From the Print Edition:
Liev Schreiber, November/December 2013
Like shoes and belts, many cigar accessories have traditionally been offered in two basic colors—brown and black. While this dichromatic existence has suited most cigar enthusiasts, Patrick Fallon sought to broaden the spectrum by creating an iridescent portfolio of responsibly sourced leather products that blossom brilliantly with color, character and intensity.
Consider the Blue Night patina that is found on the Nixes Smoothed Ostrich Leg case (pictured lower left, $1,045). Its cerulean finish is skillfully applied to highlight the textures and patterns of the leather in vivid Technicolor, while creating a striking effect of light and dark blues within the natural grain. Louder, more saturated colors like the company’s signature shade of Fallon Orange burn brightly on the Eole Buffalo single cigar case (top left, $385), which comes in 30 lush hues ranging from Hydrangea and Cyclamen to Caribbean Blue or Lotus.
Cuban pride is rendered in the form of the country’s national flag, whose colorful leather-on-leather composition gleams on the white ribs of the Nixes Cuba case (second from right, $1,762). Fancy yourself the rebellious type? Make a more controversial statement with Fallon’s Vamos Bien Revolución Es (center left, $818), which was inspired by a propaganda poster supporting the Cuban Revolution. A note to sympathizers and revolutionaries: don’t flaunt this case in Miami.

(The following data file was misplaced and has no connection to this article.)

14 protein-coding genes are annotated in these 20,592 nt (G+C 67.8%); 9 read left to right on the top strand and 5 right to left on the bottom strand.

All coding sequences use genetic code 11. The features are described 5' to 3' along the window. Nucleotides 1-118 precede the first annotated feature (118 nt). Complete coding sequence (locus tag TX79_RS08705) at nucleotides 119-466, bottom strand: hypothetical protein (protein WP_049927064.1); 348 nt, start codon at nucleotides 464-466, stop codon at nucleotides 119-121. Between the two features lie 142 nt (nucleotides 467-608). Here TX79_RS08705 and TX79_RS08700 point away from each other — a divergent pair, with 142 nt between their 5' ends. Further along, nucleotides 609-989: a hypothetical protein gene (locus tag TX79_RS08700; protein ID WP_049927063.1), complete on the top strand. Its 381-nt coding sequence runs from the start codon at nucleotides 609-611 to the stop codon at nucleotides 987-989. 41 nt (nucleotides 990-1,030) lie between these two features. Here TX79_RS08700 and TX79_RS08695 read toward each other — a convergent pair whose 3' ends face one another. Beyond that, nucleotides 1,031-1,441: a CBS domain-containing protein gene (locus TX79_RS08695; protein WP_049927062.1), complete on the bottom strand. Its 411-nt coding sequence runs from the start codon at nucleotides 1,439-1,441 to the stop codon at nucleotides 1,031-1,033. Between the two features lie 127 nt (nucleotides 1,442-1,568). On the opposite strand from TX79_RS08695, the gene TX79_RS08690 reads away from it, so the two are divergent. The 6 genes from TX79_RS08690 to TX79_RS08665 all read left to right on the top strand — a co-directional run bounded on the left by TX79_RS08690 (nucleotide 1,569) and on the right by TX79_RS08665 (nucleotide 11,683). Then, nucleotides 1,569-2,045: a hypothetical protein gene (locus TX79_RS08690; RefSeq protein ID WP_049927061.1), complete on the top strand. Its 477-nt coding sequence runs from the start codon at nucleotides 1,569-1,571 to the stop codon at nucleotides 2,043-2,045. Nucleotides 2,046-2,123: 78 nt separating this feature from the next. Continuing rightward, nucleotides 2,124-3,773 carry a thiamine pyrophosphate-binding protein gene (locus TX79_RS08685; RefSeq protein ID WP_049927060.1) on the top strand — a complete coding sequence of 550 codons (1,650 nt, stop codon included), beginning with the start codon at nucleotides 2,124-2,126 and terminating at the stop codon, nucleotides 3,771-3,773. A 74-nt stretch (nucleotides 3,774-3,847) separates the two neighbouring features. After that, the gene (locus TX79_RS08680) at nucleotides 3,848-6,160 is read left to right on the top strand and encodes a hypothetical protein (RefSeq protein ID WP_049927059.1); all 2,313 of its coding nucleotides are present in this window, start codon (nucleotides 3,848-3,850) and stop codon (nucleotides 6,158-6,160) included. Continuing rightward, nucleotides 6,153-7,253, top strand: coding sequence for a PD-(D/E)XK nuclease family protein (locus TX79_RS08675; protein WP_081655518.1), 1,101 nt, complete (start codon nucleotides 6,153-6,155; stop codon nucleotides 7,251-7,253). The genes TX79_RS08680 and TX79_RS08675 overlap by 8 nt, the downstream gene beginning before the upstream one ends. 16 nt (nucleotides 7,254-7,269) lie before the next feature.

The checkerboard pattern of the two-finger Aura Draughtboard (far right, $1,350) may be less political, but it’s the most complex case in terms of its construction. Rather than simply stamping the design into the hide, Fallon hand-weaves separate strips of yellow and black leather to form the tight, checkered arrangement. Four more color combinations are offered.
All of the Fallon cases are made by hand at the Falloncuir factory near Annecy, in France. A cigar-smoker himself, Fallon developed his leatherworking craft at the Hermés trunk shop before venturing out on his own to produce cases that are unique but at the same time functional and fashionable. “Since I couldn’t find the ideal cigar case,” Fallon says, “I created it.”
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David Lachowicz — December 31, 2013 2:13am ET
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